So why not just take Israel’s word for it? Its army is the most moral in the world, after all, and a state of law like Israel would gain nothing from lying in such a bare-faced manner.

The only problem is that Israel and its security forces have been caught out lying repeatedly during this intifada and before it, not just to people on the other side of the world who cannot verify the facts but also to its own courts and public.

Ths week, for example, the Supreme Court ordered the army and Ministry of Defence to pull down several kilometres of the steel and concrete barrier they have erected on Palestinian land in the West Bank after it was proved that the security considerations behind the choice of the wall’s route were entirely bogus. Official documents reveal that the wall was located there to allow for the future expansion of nearly illegal Jewish settlements on yet more Palestinian land. The army and government concocted the fib and then stuck to it for more than two years. Chief Justice Aharaon Barak called their systematic lying “a grave phenomenon”.

And at the start of the intifada, back in October 2000, the government and police covered up the fact that live ammunition and sniper units trained to deal with terror attacks had been used against unarmed Arab demonstrators inside Israel. For more than six months the government and security services denied that a single live round had been fired, despite mounting evidence to the contrary that lawyers and journalists like myself had unearthed.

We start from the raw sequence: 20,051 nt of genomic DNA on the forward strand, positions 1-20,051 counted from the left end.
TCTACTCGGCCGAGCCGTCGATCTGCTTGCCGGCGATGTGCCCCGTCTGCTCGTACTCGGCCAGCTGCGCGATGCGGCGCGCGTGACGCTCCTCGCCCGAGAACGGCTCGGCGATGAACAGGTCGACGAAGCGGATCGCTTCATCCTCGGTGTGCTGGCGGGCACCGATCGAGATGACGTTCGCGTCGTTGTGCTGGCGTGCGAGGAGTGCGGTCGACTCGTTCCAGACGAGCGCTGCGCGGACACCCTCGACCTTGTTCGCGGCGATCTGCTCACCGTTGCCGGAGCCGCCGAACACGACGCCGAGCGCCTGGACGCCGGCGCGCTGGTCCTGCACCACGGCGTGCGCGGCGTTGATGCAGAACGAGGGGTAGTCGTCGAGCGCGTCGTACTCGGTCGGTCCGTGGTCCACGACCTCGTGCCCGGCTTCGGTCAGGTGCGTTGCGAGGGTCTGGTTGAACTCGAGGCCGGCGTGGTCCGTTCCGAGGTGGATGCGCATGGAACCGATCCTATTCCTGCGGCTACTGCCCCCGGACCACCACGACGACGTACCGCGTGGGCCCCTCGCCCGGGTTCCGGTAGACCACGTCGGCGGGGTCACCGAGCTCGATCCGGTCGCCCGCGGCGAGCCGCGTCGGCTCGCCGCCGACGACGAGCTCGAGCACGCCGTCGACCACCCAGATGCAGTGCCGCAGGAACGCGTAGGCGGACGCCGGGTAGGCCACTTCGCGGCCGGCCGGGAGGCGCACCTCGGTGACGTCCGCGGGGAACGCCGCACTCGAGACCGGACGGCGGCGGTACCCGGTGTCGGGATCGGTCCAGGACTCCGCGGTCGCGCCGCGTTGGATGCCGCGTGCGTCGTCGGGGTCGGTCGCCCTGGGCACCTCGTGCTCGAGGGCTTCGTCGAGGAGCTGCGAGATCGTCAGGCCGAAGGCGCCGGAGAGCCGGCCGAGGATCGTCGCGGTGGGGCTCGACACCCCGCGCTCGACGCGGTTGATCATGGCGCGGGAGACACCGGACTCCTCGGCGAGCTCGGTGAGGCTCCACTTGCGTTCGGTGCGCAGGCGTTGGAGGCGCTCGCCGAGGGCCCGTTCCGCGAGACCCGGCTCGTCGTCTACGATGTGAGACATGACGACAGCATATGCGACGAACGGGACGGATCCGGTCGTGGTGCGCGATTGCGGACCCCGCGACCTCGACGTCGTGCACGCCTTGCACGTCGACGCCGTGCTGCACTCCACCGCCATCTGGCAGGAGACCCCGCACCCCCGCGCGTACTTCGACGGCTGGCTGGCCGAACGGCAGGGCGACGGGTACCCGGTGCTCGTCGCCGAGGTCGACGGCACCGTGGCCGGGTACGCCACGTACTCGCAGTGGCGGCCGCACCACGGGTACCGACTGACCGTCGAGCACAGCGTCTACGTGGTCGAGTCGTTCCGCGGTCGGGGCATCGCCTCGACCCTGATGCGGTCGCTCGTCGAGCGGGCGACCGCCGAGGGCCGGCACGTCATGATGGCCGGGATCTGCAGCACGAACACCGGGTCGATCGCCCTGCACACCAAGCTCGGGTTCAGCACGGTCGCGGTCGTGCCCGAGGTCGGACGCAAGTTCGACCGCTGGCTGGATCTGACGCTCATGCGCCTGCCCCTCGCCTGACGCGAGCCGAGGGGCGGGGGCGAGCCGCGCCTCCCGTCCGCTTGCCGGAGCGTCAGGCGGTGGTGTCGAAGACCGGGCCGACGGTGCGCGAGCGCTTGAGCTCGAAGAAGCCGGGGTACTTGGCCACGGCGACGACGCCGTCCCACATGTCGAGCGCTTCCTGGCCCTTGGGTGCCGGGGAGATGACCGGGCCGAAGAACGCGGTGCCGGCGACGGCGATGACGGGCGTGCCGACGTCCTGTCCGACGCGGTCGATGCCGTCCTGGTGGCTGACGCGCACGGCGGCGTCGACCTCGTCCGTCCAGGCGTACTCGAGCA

They might have got away with their brazen lies too, had it not been for an unusual series of events that led to the appointment of a state inquiry headed by a Supreme Court judge, Theodor Or, who quickly exposed the truth.

That happened not because of any urge by official bodies to come clean or the inevitable triumph of Israeli justice. It happened for one reason alone: the prime minister of the day, Ehud Barak, feared losing the impending general election to his rival Ariel Sharon and thought he could buy back Arab votes by setting up an inquiry.

The inhabitants of Gaza have no such leverage inside the Israeli legal and political system. They have no friends inside Israel. And now it looks like they have no friends in the international community either.

JONATHAN COOK, a writer and journalist living in Nazareth, Israel, is the author of “Blood and Religion: The Unmasking of the Jewish and Democratic State”, published by Pluto Press. His website is www.jkcook.net